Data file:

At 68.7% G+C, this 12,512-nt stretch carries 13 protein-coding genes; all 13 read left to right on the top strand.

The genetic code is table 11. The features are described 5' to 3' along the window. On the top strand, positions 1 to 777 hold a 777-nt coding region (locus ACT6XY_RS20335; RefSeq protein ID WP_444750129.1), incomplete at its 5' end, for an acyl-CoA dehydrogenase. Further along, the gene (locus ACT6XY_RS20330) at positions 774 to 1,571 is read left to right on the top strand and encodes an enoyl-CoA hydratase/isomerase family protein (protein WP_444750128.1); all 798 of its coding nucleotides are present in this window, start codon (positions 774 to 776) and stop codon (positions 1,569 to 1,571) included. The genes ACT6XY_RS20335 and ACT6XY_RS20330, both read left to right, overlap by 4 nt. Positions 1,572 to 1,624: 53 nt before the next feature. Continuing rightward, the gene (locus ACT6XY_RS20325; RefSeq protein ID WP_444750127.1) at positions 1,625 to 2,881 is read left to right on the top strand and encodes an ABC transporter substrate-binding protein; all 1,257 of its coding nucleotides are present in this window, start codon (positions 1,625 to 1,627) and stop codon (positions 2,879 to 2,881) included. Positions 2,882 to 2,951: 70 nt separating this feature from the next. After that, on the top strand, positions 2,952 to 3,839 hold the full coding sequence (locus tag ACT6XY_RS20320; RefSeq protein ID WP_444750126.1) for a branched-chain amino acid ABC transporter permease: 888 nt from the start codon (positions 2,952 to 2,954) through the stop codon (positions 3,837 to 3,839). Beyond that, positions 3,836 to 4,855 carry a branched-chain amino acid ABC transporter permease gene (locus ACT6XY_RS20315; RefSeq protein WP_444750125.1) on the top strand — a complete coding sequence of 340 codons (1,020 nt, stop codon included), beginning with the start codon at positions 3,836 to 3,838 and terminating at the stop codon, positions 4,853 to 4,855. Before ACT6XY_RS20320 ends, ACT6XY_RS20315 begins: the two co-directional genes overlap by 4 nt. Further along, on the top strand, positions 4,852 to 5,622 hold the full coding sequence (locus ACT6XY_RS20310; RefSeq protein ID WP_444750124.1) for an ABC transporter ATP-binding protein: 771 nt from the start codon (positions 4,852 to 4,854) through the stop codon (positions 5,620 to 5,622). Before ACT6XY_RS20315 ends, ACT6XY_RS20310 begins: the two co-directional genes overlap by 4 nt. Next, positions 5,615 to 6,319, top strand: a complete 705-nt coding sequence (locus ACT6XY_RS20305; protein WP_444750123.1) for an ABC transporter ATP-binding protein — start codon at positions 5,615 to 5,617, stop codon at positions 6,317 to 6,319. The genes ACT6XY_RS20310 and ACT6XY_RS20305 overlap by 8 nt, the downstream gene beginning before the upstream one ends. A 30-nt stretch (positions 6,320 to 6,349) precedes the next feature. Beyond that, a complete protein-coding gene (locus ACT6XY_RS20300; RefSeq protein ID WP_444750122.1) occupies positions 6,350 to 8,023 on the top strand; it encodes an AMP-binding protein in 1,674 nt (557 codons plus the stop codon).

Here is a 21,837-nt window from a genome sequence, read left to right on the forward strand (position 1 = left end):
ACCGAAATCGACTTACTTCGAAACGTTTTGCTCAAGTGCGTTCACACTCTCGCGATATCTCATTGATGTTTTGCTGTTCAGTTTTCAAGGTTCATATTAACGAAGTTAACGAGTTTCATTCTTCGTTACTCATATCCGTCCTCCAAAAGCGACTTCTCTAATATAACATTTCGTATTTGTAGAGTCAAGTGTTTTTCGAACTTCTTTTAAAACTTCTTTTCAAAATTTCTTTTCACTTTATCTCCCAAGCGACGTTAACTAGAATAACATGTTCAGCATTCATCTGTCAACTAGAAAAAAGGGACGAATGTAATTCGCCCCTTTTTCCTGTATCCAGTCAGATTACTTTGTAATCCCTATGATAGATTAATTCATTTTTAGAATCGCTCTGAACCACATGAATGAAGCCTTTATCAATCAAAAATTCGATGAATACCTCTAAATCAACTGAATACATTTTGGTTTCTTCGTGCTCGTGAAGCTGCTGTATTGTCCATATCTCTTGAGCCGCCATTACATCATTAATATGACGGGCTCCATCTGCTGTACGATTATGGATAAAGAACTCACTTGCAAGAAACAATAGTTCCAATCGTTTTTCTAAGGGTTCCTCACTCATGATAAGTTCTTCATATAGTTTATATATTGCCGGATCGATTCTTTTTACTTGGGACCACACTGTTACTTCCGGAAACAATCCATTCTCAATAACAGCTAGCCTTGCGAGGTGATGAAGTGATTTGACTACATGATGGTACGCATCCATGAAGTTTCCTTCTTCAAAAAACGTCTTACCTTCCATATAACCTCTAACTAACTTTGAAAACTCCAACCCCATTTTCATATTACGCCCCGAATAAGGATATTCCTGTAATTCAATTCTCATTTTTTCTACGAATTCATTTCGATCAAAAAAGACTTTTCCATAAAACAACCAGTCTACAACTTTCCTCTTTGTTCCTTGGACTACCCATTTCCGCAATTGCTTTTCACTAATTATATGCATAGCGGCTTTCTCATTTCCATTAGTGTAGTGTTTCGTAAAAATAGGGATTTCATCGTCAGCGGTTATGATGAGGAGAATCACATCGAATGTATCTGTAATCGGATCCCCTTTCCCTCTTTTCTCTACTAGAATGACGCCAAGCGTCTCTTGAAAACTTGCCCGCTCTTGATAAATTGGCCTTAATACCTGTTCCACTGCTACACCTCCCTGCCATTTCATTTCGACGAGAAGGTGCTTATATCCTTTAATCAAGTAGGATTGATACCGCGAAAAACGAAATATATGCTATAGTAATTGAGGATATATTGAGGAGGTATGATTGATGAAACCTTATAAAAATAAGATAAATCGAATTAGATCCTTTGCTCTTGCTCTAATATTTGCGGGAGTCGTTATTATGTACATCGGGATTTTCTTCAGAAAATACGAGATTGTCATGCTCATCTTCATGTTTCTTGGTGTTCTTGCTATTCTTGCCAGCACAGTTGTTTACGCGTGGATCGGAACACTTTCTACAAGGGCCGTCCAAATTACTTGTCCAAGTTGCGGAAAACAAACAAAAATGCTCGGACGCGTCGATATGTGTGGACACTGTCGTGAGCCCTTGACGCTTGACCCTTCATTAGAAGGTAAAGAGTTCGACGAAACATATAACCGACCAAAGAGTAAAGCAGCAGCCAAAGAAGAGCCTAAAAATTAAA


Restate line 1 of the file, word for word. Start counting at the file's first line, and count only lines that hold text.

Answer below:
At 68.7% G+C, this 12,512-nt stretch carries 13 protein-coding genes; all 13 read left to right on the top strand.